How is the final grant decision taken?

Several people are responsible for evaluating grant applications, undertaking the due diligence assessment, and making/approving funding recommendations.

  1. The Procurement and Compliance Team is responsible for screening all incoming applications and assigning them to the Grant Selection Committee.
  2. The Committee will assess each concept note and shortlisted candidates will be invited to submit a proposal.
  3. The Procurement and Compliance Team is responsible for the due diligence assessment.
  4. The relevant focus Sector Leads, Procurement and Compliance Manager and the Prospero Team Leader are all responsible for making the final funding recommendation.
  5. DFID Zambia has to give a “no objections” to the intended grant award.

Applicants should never assume that a proposal will be successful and should not enter into any commitments contingent on the grant award or start to implement the project before the grant agreement has been signed.  Any such commitments made by the applicant or any project expenditure incurred by the applicant prior to the grant award being signed by both parties are entirely at the applicant’s own risk.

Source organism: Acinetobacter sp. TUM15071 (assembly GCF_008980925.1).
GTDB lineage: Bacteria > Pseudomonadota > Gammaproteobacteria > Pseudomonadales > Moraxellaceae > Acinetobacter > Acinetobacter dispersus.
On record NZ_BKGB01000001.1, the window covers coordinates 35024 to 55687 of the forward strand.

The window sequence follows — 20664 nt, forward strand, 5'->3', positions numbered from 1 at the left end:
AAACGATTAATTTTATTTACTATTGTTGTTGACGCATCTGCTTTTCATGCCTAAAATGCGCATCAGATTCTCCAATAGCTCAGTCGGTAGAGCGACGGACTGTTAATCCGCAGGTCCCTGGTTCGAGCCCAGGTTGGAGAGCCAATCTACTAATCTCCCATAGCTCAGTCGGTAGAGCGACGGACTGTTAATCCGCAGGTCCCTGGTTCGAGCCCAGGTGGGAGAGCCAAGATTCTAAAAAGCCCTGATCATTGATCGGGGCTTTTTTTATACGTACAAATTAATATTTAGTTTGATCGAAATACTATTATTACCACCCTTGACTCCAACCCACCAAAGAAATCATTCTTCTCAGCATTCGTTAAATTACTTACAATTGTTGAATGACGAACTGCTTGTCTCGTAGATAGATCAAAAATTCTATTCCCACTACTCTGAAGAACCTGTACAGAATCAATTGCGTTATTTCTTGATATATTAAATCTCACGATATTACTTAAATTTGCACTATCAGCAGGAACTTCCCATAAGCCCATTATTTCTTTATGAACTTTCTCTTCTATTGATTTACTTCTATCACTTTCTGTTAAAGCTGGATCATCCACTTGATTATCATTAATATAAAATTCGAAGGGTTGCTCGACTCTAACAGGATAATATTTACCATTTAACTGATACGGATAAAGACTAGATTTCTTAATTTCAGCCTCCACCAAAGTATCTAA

How does Prospero Dispurse Grants?

In the event that an application is successful, Prospero will enter into a legally binding grant agreement with the intervention partner. This contract includes a payment schedule that specifies when and how the grant will be disbursed.

 

The payment schedule is structured around agreed milestones – significant steps towards the successful implementation of the investment project. Typically, but depending on the nature and complexity of the project, a grant agreement payment schedule will have four or five such milestones (including the final completion of the investment project). Prospero will disburse an agreed percentage of the total grant as each milestone is achieved.

 

Each milestone will have a number of “means of verification” attached to it. These means of verification are the evidence that the intervention partner undertakes to provide to Prospero in order to prove that the milestone has been achieved. We will not make the grant milestone payment until such evidence is presented and accepted by Prospero. Once we have accepted the means of verification, we invite intervention partners to submit a grant claim. Valid grant claims will be paid within 30 days of submission.

 

Entirely at our own discretion, Prospero may agree to an initial payment on signing the grant agreement – a small proportion of the total grant intended to help get the project started.

 

The above serves as a general guide only. Full and binding terms and conditions of any grant award will be set out in the Grant Agreement.

 

View Current Calls for Concepts